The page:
The tip-off had come in a phone call to Bridges two hours earlier. A gravelly voice had told him the names of the two men responsible for a string of recent armed robberies – Sinclair and Duvalier, both Canadian army deserters. The informant had said the men were currently staying in an upstairs room of the restaurant, whose owner was an old friend of Duvalier’s. They had gone out in the morning to case another robbery target but ought to be returning to the restaurant soon. They’d most likely be coming from a pub they favoured just off Piccadilly Circus. Merlin and his team had been in position since 1.30.
Bridges broke the silence. ‘Good job they’re Canadians, not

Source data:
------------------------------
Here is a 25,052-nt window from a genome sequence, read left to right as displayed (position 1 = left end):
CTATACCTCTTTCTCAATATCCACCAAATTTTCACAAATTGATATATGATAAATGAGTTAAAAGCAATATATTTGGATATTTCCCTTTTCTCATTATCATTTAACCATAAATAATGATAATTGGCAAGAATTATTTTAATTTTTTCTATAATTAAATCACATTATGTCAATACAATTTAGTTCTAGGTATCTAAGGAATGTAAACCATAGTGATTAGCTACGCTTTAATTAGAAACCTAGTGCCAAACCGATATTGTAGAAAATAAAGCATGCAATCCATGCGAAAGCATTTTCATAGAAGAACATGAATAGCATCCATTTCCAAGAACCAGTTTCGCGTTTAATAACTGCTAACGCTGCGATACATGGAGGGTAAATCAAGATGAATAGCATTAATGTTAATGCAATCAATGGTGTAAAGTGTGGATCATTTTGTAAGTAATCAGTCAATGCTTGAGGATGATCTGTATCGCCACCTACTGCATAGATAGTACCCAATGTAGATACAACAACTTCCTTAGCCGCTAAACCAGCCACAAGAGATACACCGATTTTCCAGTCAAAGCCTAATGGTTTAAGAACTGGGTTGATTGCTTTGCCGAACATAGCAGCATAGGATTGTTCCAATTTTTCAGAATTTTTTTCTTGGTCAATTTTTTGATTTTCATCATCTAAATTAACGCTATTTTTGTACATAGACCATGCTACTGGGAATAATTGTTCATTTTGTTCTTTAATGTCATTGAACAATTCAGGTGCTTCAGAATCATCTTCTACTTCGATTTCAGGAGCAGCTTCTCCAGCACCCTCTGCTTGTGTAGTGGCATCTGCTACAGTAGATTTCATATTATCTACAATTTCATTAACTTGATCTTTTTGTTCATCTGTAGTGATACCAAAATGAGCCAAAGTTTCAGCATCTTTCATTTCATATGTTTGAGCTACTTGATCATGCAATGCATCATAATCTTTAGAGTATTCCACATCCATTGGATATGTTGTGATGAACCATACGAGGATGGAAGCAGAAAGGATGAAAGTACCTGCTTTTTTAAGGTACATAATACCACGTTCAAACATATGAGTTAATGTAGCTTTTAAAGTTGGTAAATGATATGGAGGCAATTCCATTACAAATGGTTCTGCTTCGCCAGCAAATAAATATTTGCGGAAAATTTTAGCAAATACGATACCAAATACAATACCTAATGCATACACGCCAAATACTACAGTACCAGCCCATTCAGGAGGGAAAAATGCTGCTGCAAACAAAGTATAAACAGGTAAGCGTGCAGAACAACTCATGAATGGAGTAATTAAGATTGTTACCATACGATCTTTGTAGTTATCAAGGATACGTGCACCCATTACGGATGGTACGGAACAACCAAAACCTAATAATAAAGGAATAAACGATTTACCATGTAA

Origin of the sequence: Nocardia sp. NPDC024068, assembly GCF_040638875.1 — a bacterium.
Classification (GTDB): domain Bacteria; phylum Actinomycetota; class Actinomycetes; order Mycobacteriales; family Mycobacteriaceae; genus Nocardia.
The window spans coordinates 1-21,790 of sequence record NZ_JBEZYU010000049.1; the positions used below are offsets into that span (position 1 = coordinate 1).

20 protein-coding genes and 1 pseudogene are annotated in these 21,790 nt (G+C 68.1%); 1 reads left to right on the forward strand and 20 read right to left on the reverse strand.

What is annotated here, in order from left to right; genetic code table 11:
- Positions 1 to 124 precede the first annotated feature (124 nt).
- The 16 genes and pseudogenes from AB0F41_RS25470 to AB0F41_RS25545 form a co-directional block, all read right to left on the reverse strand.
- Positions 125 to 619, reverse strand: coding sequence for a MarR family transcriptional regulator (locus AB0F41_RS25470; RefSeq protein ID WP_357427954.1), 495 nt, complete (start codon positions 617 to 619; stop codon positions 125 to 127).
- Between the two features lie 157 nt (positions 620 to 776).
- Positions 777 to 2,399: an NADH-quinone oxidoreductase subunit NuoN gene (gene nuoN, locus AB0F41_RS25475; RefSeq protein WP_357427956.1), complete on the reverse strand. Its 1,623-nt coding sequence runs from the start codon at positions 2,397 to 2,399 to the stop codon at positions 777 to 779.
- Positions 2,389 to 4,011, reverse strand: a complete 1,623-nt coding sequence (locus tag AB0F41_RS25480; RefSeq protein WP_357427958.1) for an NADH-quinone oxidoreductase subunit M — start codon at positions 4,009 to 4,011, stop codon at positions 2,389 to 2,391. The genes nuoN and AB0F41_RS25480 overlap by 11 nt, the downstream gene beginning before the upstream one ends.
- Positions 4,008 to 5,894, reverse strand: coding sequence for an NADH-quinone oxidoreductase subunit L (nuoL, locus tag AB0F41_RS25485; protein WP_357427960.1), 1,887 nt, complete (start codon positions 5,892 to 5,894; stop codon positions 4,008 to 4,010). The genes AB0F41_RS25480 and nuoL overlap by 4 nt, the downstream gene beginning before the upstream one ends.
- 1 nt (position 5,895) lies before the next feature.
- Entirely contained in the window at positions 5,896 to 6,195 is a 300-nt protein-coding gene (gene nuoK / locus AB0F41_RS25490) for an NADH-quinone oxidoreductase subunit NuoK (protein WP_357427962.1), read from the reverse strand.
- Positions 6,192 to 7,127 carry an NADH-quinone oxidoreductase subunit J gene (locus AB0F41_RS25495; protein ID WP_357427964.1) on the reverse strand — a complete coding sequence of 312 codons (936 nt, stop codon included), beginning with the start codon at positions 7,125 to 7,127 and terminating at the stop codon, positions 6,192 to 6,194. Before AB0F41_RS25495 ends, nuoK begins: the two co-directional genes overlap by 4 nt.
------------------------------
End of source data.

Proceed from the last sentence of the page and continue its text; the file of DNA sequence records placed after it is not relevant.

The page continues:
Yanks, eh, sir? Otherwise we’d be bound to hand them over.’ Merlin nodded. Under new legislation, the American forces administration were being ceded jurisdiction over all crimes involving members of their own military. He remembered with mild irritation that he had a meeting fixed the following week at the American embassy to discuss the new arrangement.
‘You’re convinced they’ll be armed, sir?’
‘Bound to be, Sam. They’ve used guns on all their jobs so far. We should probably have brought a couple more men with us. I’m sure they won’t come quietly.’
‘We’ll just have to time our approach well, that’s all. Catch them unawares.’
Merlin noticed movement ahead. Cole had raised a hand. The two men got out of the car and hurried across to him. The shop awning was not large enough to shade them all, and Merlin felt the full force of the August sun beating down on his head.